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Kim M. Pepin

Dr. Kim Pepin is a quantitative biologist focused on developing models for assisting the implementation of wildlife management and disease surveillance/control strategies. The quantitative approaches used involve parameter estimation from data, statistical forecasting and mechanistic mathematical models developed with data.

Dr. Pepin aims to identify drivers of disease transmission, predict disease dynamics in wildlife and livestock populations and assess disease risk at the wildlife-human and wildlife-livestock interfaces. She is also interested in developing mechanistic population models for adaptive management of wildlife populations. Examples of this include: 1) Develop a field-data based model that predicts management strategy parameters, 2) Implement a management strategy according to model predictions and record outcome, 3) Use outcome and changing ecological conditions to update model predictions for next control activity, and 4) Repeat #2 and #3 multiple times.).

NWRC Program: Feral swine population and disease management


Current Research

  • Transmission dynamics of avian influenza in poultry
  • Estimation of transmission and immunity parameters for avian influenza in mallards
  • Adaptive management of feral swine
  • Disease ecology of feral swine populations
  • Quantitative risk assessment of feral swine diseases to livestock and humans
  • Spatial spread and management of vector-borne diseases


Education

PhD, University of Idaho “Mechanisms of viral adaptation”, 2006
BSc, University of British Columbia, Ecology, 1998


Affiliations
Department of Biology, Colorado State University


International Experience
China (avian influenza)
Brazil (dengue fever)


Recent Publications

2014

Pepin, K.M., E. Spackman, J.D. Brown, K.L. Pabilonia, L.P. Garber, J.T. Weaver, D.A. Kennedy, K.A. Patyk, K.P. Huyvaert, R.S. Miller, A.B. Franklin, K. Pedersen, T.L. Bogich, P. Rohani, S.A. Shriner, C.T. Webb, and S. Riley. 2014. Using quantitative disease dynamics as a tool for guiding response to avian influenza in poultry in the United States of America. Preventive Veterinary Medicine 113(4): 376-397.  doi: 10.1016/j.prevetmed.2013.11.011.

2013

Pepin KM, Riley S, & Grenfell BT. Effects of influenza antivirals on individual and population immunity over many epidemic waves. Epidemiology & Infection 141:366.
 

Pepin KM, Wang J, Webb CT, Poss M, Hudson PJ, Hong W, Zhu H, Guan Y, Riley S. Anticipating the prevalence of avian influenza subtypes H9 and H5 in live-bird markets. PLoS One 8:e56157.

Pepin KM, Marques-Toledo C, Scherer L, Morais MM, Ellis B, Eiras AE. Cost-effectiveness of a novel system of mosquito surveillance and control: MI-dengue. Emerging Infectious Diseases 19:542.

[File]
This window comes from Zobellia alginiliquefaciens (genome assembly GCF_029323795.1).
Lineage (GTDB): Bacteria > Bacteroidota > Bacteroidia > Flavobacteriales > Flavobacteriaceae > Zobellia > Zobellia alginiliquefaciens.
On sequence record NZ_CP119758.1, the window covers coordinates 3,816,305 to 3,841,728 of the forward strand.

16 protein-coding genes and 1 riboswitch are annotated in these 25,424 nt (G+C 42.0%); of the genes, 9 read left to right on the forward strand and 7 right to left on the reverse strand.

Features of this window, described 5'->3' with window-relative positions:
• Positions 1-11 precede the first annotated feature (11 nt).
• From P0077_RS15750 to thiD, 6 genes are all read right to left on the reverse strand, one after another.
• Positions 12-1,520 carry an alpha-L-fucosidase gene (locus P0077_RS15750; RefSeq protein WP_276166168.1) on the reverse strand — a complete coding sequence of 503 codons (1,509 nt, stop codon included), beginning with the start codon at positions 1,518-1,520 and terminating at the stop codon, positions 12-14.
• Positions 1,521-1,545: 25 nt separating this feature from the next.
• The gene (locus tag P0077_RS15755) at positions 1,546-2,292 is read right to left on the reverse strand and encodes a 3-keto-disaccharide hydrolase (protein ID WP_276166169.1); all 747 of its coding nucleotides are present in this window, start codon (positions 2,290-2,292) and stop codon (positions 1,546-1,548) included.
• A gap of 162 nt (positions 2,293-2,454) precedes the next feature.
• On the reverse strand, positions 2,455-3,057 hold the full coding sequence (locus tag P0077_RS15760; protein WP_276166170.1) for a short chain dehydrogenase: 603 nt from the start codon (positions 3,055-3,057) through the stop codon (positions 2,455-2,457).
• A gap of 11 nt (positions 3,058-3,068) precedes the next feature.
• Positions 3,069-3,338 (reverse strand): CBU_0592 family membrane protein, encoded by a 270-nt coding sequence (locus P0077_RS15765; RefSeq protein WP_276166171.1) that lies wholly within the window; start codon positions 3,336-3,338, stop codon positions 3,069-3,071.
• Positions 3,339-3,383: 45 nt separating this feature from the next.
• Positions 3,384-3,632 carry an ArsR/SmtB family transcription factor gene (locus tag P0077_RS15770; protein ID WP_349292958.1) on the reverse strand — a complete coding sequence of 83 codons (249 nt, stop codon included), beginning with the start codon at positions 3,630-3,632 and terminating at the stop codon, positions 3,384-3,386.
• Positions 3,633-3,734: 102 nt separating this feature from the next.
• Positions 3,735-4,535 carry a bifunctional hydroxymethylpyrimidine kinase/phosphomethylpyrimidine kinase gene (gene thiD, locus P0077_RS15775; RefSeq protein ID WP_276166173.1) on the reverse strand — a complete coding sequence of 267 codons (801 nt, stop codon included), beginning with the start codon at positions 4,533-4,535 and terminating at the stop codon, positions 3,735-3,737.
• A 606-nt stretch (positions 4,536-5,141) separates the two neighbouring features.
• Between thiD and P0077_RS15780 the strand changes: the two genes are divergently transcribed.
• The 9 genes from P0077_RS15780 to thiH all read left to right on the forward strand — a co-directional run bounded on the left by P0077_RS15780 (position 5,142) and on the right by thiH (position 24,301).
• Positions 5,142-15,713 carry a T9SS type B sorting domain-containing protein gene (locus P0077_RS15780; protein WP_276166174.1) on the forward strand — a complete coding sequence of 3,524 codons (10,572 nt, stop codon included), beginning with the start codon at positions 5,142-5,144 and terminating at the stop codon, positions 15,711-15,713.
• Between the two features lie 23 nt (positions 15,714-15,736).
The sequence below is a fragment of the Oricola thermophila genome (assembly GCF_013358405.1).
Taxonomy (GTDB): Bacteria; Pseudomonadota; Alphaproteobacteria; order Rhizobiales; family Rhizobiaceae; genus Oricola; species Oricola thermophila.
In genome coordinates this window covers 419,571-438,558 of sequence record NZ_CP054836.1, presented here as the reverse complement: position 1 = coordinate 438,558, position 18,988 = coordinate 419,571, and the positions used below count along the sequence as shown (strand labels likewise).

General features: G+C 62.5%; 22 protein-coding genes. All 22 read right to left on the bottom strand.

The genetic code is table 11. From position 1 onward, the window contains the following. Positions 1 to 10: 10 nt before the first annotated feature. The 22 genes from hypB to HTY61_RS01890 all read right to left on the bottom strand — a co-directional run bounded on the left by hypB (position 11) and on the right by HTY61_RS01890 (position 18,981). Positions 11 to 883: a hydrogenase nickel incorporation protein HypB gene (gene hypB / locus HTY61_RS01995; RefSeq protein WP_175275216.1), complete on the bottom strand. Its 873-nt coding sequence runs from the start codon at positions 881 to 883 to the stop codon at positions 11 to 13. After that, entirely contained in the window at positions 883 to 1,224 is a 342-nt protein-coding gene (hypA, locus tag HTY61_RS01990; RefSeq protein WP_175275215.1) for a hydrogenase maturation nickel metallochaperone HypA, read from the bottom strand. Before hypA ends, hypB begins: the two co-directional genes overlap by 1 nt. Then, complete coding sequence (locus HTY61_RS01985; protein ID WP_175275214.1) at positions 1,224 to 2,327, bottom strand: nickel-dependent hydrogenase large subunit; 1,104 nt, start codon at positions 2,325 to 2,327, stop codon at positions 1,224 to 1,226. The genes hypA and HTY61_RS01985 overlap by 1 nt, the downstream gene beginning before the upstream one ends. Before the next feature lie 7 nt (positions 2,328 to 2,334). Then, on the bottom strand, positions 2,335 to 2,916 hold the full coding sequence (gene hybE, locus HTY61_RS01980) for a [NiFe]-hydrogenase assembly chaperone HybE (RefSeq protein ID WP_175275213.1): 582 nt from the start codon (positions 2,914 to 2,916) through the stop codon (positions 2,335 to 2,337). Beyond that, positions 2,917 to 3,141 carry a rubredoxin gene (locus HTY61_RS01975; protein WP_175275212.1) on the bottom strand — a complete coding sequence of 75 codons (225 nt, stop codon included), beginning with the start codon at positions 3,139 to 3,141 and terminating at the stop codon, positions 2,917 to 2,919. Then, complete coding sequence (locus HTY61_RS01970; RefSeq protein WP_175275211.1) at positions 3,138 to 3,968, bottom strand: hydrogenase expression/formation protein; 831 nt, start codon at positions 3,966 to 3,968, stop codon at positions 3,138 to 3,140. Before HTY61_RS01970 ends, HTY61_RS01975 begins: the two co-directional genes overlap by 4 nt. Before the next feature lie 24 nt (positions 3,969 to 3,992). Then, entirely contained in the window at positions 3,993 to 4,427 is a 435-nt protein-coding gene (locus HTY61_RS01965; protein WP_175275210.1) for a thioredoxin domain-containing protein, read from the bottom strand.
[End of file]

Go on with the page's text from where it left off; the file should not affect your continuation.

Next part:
Pepin KM, Wang J, Webb CT, Smith GJ, Poss M, Hudson PJ, Hong W, Zhu H, Riley S, & Guan Y. Multiannual patterns of influenza A transmission in Chinese live-bird market systems. Influenza & Other Respiratory Viruses 7:97.
 

Abdo Z, Stein M, Wojtowicz A & Pepin KM. The ABC's of experimental evolution. ISRN Computational Biology Article ID: 467943.

2012

Pepin KM, VanDalen KK, Mooers NL, Ellis JW, Sullivan HJ, Root JJ, Webb CT, Franklin AB, Shriner SA.. Quantification of heterosubtypic immunity between avian influenza subtypes H3N8 and H4N6 in multiple avian host species. Journal of General Virology 93:2575.
 

Pepin KM, Eisen RJ, Mead PS, Piesman J, Fish D, Hoen AG, Barbour AG, Hamer S, Diuk-Wasser MA.. Geographic variation in the relationship between human Lyme disease incidence and the density of infected host-seeking Ixodes scapularis nymphs in the Eastern US.American Journal of Tropical Medicine & Hygiene 86:1062.

2010

Pepin KM, Lass S, Pulliam JRC , Read AF, & Lloyd-Smith JO. Identifying genetic markers of adaptation for surveillance of viral host jumps. Nature Reviews Microbiology 8: 802.
 

Pepin KM, Volkov I, Banavar JR, Wilke CO, & Grenfell BT. Phenotypic Differences in Viral Immune Escape Explained by Linking Within-Host Dynamics to Host-Population Immunity. Journal of Theoretical Biology 265: 501.
 

Steinmeyer S, Wilke CO, & Pepin KM. Methods of modeling viral disease dynamics across the within- and between-host scales: The impact of virus dose on host population immunity. Philisophical Transactions of the Royal Society B 365: 1931.
 

Volkov I, Pepin KM, Lloyd-Smith JO Banavar JR & Grenfell BT. Synthesizing within-host and population level selective pressures on viral populations: the impact of adaptive immunity on viral immune escape. Journal of the Royal Society Interface 7: 1311.

 

 



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